Our starting point is thus the following:

  • A intentional-motor representation R in intentional-motor system M has [E occurs] as a candidate-content iff M has the function to produce E-type events (as such) as a result of an R-type state occurring.

This time, representation is analyzed as a matter of a production-function rather than a response-function, but this simply amounts to reversing the direction of causation that appeared in the account of perception.

We can illustrate this again with a non-biological example. Every shopper has a half-ticket-stub, and as their goods are brought up from storage, the other half of their ticket is hung up on a washing line in front of the desk. The system is functioning “as designed” when hanging up half of ticket number 150 causes the shopper with ticket number 150 to move forward and collect their goods.  (the causal mechanism is the shopholder collecting the goods, bringing them to the desk, and hanging up the matching ticket). This is a designed system where certain states (of tickets hanging on the line) have production functions.

A perceptual state has many causal antecedents, and many of these causal antecedents are intermediaries that produce the state “by design”. Just so, an intentional state has many causal consequences, many which produce the state “by design”. An intention to hail the taxi (or even: to raise and wave one’s arm) will produce motor states controlling the fine details the way the arm is raised and waved, as well as the bodily motion of the arm waving and finally the taxi being summoned. Again, the more proximal states produced “by design” are means to an end: producing the most distal state. To capture this, we mirror the account given in the case of perception:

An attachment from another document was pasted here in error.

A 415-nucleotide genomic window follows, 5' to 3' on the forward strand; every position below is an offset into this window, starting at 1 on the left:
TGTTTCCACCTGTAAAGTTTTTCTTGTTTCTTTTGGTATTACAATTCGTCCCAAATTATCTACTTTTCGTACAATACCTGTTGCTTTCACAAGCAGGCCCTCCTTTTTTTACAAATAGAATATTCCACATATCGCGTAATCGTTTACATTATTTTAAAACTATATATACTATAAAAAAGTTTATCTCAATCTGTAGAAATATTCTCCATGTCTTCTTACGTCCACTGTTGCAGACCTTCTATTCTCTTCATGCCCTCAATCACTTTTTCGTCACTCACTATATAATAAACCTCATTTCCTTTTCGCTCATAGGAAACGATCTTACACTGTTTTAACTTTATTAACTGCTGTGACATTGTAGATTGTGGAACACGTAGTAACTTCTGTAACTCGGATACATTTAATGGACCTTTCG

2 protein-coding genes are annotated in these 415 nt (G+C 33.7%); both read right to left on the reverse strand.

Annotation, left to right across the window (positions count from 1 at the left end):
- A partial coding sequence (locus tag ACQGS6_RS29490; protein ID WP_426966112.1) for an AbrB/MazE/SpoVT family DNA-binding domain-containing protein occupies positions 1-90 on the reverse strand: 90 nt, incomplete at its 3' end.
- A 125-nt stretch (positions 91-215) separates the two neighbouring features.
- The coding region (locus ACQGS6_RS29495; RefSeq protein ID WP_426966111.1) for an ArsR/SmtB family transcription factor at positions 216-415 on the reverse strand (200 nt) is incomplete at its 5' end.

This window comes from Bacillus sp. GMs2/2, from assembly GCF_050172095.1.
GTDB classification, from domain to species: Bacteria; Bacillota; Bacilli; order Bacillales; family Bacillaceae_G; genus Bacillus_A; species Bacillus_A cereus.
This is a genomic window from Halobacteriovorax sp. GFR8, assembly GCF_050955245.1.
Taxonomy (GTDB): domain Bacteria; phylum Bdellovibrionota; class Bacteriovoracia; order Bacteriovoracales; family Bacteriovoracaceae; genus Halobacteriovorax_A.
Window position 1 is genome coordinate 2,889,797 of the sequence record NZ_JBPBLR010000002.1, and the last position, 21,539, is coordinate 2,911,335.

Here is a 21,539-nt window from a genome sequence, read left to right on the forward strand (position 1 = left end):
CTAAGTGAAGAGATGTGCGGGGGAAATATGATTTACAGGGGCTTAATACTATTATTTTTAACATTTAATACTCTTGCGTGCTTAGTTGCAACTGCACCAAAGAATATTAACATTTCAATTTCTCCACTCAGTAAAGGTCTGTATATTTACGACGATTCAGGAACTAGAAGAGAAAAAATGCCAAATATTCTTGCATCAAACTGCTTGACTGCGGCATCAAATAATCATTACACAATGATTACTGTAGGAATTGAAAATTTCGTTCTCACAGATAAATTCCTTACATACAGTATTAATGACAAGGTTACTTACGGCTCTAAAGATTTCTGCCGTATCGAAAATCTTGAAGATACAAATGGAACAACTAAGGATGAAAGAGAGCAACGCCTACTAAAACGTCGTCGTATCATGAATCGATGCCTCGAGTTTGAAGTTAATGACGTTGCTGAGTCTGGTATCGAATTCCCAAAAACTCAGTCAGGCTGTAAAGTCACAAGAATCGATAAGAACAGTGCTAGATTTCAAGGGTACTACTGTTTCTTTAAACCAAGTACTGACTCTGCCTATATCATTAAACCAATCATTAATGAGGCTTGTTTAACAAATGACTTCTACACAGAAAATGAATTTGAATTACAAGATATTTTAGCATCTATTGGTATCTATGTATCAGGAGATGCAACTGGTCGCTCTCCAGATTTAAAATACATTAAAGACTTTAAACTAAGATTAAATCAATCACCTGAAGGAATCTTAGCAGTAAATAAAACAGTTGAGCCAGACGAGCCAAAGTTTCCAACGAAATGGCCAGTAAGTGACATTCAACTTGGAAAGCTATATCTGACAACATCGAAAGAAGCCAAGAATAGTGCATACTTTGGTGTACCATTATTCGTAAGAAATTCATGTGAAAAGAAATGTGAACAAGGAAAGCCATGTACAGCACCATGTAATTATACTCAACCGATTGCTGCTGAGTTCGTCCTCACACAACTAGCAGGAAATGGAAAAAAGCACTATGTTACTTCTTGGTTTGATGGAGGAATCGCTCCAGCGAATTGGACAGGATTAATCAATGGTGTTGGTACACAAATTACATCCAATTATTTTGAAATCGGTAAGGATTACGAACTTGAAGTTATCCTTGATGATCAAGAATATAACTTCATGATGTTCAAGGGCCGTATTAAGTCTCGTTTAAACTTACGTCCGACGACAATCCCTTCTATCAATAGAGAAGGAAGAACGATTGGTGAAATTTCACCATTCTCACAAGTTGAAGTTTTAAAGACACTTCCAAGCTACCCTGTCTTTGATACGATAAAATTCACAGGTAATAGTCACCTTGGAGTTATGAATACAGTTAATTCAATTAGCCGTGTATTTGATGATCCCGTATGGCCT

• Among candidate contents E1, E2 of an intentional-motor state R, let E1>E2 iff in S, the function to produce E1-type events as a result of an R-type state occurring is a means to the end of producing E2-type events as a result of an R-type state occurring, but not vice versa.
  • The content of R is the >-minimal candidate content (if there are many >-minimal contents, then the content of R is indeterminate between them).

Suppose that I intend to grasp a green sphere to my right, and suppose that the vehicle of this representation is a single state of my intentional-motor system (a state whose formation will trigger a good deal of further processing before bodily motion occurs). What grounds the fact that that token state represents what it does? On this account, it is because in the evolutionary history of this biological system, states of that type produced a hand prehending and attaching itself to some green sphere to the right of the perceiver—and this feature was selected for. Though there were other causal consequences of that states that were also selected for, they were selected as a means to the end of producing right-green-sphere-graspings.

I will be using this teleoinformational account as my treatment of the first-layer intentionality of action. So when we see appeal, in radical interpretation, to rationalizing *dispositions to act* given the experiences undergone, the “actions” are to be cashed out in terms of teleoinformational contents.

The focus here has been the contents of certain mental states—intentions, motor states and the like. Typical actions (raising an arm, hailing a taxi, etc) in part consist of physical movements of the body, so I haven’t yet quite earned the right to get from Sally-as-a-physical-system to Sally-as-acting-in-the-world. Further, there’s nothing in the account above that guarantees that states with content grounded in this way are personal-level and rationalizable, rather than subpersonal and arational. The exact prehension of my hand as it reaches for a cup is controlled, presumably, by states of my nervous system, and these states may have a function to produce the subtle movements. But the details are not chosen by me. I don’t, for example, believe that by moving my fingers just so I will grasp the cup, and hence form a person-level intention to move my fingers like that. Rather, I intend to grasp the cup, and rely on downstream processing to take care of the fine details.